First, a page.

Odds and Ends 

Capella Space reveals new satellite design for real-time control of high-resolution Earth imaging

Satellite and Earth observation startup Capella Space has unveiled a new design for its satellite technology, which improves upon its existing testbed hardware platform to deliver high-resolution imaging capable of providing detail at less than 0.5 meters (1.6 feet). Its new satellite, code-named “Sequoia,” also will be able to provide real-time tasking, meaning Capella’s clients will be able to get imaging from these satellites of a desired area basically on demand. Capella’s satellites are “synthetic aperture radar” (SAR for short) imaging satellites, which means they’re able to provide 2D images…

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Odds and Ends 

The Death of a Star: Tycho Supernova

Image Credit: X-ray: NASA/CXC/RIKEN & GSFC/T. Sato et al; Optical: DSS In 1572, Danish astronomer Tycho Brahe was among those who noticed a new bright object in the constellation Cassiopeia. Adding fuel to the intellectual fire that Copernicus started, Tycho showed this “new star†was far beyond the Moon, and that it was possible for the universe beyond the Sun and planets to change. Astronomers now know that Tycho’s new star was not new at all. Rather it signaled the death of a star in a supernova, an explosion so…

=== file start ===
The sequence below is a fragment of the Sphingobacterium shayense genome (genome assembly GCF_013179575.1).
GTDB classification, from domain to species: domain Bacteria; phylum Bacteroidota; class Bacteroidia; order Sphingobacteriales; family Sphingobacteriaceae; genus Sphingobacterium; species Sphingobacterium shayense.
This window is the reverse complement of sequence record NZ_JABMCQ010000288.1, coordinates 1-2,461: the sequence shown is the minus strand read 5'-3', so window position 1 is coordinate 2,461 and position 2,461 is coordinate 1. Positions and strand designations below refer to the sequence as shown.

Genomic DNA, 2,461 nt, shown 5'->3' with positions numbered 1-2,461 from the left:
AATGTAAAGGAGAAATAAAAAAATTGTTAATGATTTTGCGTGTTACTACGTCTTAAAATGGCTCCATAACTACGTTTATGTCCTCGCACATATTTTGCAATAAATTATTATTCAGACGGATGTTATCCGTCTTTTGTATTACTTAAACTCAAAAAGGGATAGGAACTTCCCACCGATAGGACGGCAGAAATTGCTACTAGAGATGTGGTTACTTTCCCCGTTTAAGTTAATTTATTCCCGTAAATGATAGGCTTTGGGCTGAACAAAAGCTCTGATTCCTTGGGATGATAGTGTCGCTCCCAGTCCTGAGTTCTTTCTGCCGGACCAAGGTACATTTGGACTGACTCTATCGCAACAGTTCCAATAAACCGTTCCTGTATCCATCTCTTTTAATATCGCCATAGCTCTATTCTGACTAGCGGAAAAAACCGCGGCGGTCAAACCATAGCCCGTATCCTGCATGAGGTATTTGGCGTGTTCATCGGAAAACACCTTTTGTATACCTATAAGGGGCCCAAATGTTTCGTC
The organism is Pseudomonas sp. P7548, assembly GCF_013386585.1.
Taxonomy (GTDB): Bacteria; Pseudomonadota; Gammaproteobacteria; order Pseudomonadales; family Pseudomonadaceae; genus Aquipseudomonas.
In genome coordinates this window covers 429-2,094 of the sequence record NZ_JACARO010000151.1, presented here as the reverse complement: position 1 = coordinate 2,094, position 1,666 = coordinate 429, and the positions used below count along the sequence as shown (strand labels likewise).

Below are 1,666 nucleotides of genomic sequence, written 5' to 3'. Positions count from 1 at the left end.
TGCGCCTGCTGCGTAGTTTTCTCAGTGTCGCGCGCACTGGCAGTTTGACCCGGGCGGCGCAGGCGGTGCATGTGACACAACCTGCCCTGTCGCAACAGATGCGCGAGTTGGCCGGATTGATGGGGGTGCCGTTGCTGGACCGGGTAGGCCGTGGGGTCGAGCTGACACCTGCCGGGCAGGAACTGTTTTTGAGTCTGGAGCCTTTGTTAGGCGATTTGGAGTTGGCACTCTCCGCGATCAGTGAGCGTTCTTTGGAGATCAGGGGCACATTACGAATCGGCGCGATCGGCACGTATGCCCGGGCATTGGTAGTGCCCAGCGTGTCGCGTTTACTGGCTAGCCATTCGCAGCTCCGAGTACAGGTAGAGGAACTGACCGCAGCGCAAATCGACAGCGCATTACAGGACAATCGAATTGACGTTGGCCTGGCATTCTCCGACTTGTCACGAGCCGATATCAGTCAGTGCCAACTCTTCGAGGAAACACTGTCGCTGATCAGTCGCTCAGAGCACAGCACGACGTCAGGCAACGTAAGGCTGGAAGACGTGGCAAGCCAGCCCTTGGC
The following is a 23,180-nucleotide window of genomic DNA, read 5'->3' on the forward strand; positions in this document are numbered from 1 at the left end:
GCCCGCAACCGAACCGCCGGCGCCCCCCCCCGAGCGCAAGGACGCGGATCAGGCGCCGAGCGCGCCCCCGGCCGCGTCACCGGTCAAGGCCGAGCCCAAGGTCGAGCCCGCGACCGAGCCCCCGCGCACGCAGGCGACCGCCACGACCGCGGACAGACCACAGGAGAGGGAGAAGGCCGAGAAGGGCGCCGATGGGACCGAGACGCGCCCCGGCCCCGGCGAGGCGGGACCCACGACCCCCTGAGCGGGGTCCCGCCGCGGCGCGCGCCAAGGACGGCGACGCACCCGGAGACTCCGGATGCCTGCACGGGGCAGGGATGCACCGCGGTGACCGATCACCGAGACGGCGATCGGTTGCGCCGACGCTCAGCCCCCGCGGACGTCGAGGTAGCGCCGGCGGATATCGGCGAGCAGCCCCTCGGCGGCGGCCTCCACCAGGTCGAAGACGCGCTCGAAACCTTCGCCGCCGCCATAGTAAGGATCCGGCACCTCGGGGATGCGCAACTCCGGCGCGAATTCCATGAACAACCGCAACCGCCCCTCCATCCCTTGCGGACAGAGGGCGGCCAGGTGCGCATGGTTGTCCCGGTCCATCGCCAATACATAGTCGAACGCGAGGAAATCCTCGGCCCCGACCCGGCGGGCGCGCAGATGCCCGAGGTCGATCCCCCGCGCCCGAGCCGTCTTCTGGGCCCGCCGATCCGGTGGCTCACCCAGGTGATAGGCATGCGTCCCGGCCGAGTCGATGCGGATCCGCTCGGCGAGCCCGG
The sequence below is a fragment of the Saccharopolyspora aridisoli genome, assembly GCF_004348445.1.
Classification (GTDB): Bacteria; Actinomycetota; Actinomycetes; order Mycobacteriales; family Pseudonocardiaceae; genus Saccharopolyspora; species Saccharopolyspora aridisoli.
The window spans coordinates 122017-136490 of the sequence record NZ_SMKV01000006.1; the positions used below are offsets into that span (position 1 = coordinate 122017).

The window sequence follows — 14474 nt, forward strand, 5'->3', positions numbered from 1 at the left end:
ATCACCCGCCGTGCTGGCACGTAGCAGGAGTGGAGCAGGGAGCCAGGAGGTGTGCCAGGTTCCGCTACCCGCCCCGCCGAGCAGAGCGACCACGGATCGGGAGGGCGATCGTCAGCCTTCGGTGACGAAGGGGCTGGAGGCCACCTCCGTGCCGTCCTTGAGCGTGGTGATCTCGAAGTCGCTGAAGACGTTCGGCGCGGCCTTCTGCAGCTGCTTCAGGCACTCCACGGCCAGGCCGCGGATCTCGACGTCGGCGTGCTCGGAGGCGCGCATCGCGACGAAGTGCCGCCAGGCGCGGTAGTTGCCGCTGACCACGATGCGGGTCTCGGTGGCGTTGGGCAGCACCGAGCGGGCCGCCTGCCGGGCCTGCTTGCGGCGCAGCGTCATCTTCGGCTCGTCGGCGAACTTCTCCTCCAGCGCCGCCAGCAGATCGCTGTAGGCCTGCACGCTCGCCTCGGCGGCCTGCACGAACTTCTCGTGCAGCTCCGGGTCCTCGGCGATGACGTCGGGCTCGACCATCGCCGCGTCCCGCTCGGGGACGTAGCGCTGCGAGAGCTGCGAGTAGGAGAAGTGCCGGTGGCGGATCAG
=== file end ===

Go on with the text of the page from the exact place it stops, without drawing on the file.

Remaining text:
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Headlines 

27 Photos That Will Make You Understand Earths Place In The Universe

We are so entrenched in the bubbles of our social lives that sometimes we forget how insignificant some of the things are when put against the whole image. And while for some people this realization might be comforting, that a spilled coffee, a lost job or a loss of a relationship is just such a small fraction of things happening in the universe, for others the thought can be absolutely terrifying. Why not take a closer look at what’s out there and compare how vast the surrounding universe is compared…

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Odds and Ends 

Visualizing the Earths Rotation With a Timelapse of the Milky Way

In this intriguing timelapse by Aryeh Nirenberg, the Earth’s imperceptible rotation is visualized by keeping the Milky Way Galaxy centered for the timelapse’s duration. As Aryeh described on YouTube: A timelapse of the Milky Way that was recorded using an equatorial tracking mount over a period of around 3 hours to show Earth’s rotation relative to the Milky Way.   I used a Sony a7SII with the Canon 24-70mm f2.8 lens and recorded 1100 10″ exposures at a 12-second interval. All the frames were captured at F/2.8 and 16000iso. Read…

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